They DO Come at Night in 2017’s Impossible Horror

7 minutes into Justin Decloux’s Impossible Horror (2017), I was thinking “What the hell am I watching?”

Within 10 minutes, I was thinking “I hope that it never ends.”

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Impossible Horror is a strange and singular animal, and likely to find as many confused detractors as besotted admirers. Written by Decloux and Nate Wilson, it’s a film with an abundance of imagination, infectious humour, and a visual and narrative style often reminiscent of a graphic novel, manga, or, at times, a video game. It also boasts truly engaging performances by Haley Walker and Creedance Wright as the unlikely duo at the heart of a spooky, stylized, and surreal adventure-mystery.

Lily (Haley Walker) is a lone wolf and an aspiring filmmaker. Eager to finally create something worthwhile, she is unsure of her own talent and still slightly reeling from the dissolution of a relationship that seemed to undermine her confidence in her abilities. Her tastes run to low-budget horror, so it’s fitting that she soon finds herself immersed in a frightening mystery when she decides to investigate the source of a bone-chilling scream she begins to hear night after night. A chance encounter with an eccentric stranger reignites Lily’s creative passions, and the two women face down both supernatural threats and their own personal demons on their nocturnal missions to identify and neutralize the neighbourhood menace.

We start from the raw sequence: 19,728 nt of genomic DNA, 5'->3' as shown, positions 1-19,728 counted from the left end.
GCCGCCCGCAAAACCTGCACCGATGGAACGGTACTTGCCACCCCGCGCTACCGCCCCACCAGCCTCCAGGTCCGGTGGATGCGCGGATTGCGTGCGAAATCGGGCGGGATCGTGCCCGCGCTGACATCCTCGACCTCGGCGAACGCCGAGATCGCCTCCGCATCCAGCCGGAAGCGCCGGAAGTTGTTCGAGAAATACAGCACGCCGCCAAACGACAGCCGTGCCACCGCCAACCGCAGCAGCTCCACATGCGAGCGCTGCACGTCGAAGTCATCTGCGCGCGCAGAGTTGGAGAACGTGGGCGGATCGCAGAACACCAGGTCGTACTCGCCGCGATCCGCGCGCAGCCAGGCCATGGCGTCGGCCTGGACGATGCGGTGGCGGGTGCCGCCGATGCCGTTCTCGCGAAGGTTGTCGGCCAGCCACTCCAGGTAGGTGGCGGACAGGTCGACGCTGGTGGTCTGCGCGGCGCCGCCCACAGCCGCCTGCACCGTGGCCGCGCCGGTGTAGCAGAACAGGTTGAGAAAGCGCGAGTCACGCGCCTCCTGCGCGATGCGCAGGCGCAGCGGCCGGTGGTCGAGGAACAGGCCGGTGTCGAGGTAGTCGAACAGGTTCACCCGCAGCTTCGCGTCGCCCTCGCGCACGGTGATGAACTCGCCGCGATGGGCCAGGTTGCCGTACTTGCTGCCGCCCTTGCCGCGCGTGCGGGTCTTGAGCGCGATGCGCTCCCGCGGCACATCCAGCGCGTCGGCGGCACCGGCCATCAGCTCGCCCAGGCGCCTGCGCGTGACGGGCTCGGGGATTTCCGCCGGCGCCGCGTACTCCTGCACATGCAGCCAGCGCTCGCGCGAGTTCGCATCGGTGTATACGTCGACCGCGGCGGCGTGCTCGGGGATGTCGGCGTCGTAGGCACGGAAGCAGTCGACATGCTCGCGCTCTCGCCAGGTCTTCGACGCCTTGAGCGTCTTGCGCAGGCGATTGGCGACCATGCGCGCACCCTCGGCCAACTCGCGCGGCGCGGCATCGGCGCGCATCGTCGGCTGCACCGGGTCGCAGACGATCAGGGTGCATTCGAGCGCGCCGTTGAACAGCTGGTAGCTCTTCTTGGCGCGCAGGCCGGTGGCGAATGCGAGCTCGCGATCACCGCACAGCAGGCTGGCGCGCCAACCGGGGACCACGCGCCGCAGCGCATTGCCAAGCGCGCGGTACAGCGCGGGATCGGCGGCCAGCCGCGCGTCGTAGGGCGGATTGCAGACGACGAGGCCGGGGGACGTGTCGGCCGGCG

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Surreal, bizarre, and refreshing, Impossible Horror embraces its own deadpan quirk and gleefully indulges in its own wry cleverness. The dialogue vacillates between natural and rapid-fire, and the film deftly weaves its dark subject matter throughout a convincing and rather endearing story of a burgeoning and unusual friendship. Aiden Tanner’s lively and attractive cinematography pairs wonderfully with Emily Milling’s thoughtful editing. The result is an understated yet visually captivating film, replete with oft lovely colour-grading. I would be remiss if I didn’t mention the musical choices; Emily’s Milling’s electronic score is jaw-droppingly good and well-suited to the story.

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In Impossible Horror, Justin Decloux has created a weird, wonderful, wild little film, unexpected and inexplicable, with surprising heart and humour. It may very well sneak into my Top 10 list for 2017.

Impossible Horror is screening at the Midwest Weird Fest in March.

Score: 7.5 out of 10 hoodies.

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